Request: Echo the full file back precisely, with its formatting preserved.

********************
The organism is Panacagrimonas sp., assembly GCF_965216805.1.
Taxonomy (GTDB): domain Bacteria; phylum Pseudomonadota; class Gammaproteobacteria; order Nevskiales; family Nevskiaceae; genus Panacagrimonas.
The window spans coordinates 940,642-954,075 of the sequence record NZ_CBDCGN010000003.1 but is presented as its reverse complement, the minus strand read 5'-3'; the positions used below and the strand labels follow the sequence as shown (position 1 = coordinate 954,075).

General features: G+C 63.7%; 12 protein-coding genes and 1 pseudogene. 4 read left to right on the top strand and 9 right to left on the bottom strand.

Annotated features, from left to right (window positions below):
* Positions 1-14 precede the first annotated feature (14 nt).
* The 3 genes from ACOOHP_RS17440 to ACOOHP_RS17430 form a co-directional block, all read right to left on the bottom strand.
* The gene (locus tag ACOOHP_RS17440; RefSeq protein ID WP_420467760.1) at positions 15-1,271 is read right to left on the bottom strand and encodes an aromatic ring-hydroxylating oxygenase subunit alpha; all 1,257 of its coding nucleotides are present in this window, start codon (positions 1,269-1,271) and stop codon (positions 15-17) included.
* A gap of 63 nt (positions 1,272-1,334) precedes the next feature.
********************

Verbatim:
The organism is Panacagrimonas sp., assembly GCF_965216805.1.
Taxonomy (GTDB): domain Bacteria; phylum Pseudomonadota; class Gammaproteobacteria; order Nevskiales; family Nevskiaceae; genus Panacagrimonas.
The window spans coordinates 940,642-954,075 of the sequence record NZ_CBDCGN010000003.1 but is presented as its reverse complement, the minus strand read 5'-3'; the positions used below and the strand labels follow the sequence as shown (position 1 = coordinate 954,075).

General features: G+C 63.7%; 12 protein-coding genes and 1 pseudogene. 4 read left to right on the top strand and 9 right to left on the bottom strand.

Annotated features, from left to right (window positions below):
* Positions 1-14 precede the first annotated feature (14 nt).
* The 3 genes from ACOOHP_RS17440 to ACOOHP_RS17430 form a co-directional block, all read right to left on the bottom strand.
* The gene (locus tag ACOOHP_RS17440; RefSeq protein ID WP_420467760.1) at positions 15-1,271 is read right to left on the bottom strand and encodes an aromatic ring-hydroxylating oxygenase subunit alpha; all 1,257 of its coding nucleotides are present in this window, start codon (positions 1,269-1,271) and stop codon (positions 15-17) included.
* A gap of 63 nt (positions 1,272-1,334) precedes the next feature.